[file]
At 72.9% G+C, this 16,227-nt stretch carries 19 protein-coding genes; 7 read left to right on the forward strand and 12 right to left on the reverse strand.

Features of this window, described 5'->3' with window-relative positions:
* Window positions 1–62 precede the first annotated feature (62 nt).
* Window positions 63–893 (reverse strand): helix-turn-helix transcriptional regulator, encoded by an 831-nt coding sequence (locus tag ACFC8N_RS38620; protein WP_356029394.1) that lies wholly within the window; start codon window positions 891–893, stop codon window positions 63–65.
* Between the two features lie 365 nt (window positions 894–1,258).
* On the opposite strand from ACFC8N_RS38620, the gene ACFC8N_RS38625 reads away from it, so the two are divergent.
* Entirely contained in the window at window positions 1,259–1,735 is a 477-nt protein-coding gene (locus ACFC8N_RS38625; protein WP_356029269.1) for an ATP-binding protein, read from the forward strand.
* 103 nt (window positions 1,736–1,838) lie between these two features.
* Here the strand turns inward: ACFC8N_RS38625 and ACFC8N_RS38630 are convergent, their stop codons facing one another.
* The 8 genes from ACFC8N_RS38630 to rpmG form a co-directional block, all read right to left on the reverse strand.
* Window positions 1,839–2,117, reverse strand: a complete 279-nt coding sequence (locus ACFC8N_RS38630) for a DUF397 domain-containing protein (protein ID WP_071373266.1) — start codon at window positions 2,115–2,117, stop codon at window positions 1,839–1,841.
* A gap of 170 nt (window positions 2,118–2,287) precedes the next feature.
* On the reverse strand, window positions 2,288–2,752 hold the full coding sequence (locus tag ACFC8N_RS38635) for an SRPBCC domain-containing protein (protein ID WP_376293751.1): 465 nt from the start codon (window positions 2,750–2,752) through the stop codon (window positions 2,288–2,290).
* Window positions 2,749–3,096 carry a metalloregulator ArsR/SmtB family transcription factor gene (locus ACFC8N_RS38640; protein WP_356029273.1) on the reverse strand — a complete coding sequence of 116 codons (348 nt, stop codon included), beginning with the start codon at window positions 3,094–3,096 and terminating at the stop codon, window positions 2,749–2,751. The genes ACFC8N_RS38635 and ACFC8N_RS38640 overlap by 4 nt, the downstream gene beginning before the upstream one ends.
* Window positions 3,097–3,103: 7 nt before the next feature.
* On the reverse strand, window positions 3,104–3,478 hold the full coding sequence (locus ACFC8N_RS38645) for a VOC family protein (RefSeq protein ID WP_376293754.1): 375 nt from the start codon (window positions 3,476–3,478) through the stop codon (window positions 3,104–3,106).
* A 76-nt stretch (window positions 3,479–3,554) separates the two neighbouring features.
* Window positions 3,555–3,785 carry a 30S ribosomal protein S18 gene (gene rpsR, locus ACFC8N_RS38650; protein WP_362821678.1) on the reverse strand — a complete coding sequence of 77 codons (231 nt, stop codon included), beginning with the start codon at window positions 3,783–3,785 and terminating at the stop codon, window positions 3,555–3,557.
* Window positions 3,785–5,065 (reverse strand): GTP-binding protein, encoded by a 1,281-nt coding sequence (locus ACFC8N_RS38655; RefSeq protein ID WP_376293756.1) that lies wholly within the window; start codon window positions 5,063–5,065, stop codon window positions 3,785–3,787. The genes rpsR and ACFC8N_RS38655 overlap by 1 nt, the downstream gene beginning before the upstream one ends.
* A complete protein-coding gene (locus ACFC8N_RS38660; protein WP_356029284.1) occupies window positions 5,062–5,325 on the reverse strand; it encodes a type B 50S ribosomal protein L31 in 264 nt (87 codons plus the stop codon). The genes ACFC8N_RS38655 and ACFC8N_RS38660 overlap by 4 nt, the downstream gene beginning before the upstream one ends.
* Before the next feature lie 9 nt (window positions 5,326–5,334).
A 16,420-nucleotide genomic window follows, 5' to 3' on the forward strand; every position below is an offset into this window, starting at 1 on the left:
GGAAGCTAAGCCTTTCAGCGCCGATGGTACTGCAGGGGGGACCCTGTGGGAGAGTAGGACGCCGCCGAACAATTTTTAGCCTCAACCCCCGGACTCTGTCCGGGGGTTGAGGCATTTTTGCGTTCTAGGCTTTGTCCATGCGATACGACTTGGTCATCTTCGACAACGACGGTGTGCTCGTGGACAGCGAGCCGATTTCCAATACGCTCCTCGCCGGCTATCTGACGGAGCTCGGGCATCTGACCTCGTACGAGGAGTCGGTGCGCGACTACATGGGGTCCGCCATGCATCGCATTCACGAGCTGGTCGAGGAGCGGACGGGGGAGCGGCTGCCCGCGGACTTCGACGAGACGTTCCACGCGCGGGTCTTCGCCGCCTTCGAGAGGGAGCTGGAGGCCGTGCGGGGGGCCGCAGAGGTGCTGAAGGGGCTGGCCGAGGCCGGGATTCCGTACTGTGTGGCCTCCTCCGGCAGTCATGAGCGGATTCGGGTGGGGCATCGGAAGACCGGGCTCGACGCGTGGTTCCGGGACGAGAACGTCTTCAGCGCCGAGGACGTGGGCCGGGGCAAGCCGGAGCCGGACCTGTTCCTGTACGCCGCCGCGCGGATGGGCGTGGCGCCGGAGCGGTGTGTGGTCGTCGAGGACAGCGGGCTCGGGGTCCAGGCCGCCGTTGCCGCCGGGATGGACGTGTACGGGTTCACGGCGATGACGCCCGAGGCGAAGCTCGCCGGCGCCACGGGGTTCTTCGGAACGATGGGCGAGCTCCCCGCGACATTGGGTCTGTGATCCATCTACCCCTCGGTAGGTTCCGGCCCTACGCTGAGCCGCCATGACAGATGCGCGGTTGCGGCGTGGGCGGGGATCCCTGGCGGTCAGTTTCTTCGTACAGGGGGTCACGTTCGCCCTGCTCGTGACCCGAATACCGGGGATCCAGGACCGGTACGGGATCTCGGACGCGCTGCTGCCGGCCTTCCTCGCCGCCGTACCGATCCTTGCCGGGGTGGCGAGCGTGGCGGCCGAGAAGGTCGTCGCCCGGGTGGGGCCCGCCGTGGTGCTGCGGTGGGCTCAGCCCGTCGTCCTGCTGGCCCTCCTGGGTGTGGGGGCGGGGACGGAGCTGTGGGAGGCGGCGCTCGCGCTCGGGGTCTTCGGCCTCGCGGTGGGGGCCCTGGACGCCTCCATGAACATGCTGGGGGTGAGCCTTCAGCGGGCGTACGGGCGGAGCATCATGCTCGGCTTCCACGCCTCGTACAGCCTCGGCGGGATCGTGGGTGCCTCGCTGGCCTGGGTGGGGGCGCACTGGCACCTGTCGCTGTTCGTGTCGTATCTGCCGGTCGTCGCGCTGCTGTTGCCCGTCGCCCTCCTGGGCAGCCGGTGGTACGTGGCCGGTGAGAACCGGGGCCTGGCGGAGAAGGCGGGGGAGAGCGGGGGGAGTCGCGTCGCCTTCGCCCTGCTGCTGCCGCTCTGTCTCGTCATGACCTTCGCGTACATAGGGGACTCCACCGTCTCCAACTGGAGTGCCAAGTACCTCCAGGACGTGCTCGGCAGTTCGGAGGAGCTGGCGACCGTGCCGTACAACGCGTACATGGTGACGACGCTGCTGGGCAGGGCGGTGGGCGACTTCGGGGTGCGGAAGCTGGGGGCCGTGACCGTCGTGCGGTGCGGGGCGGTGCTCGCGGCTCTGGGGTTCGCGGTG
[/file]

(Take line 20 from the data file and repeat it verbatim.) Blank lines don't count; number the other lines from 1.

* A complete protein-coding gene (locus ACFC8N_RS38660; protein WP_356029284.1) occupies window positions 5,062–5,325 on the reverse strand; it encodes a type B 50S ribosomal protein L31 in 264 nt (87 codons plus the stop codon). The genes ACFC8N_RS38655 and ACFC8N_RS38660 overlap by 4 nt, the downstream gene beginning before the upstream one ends.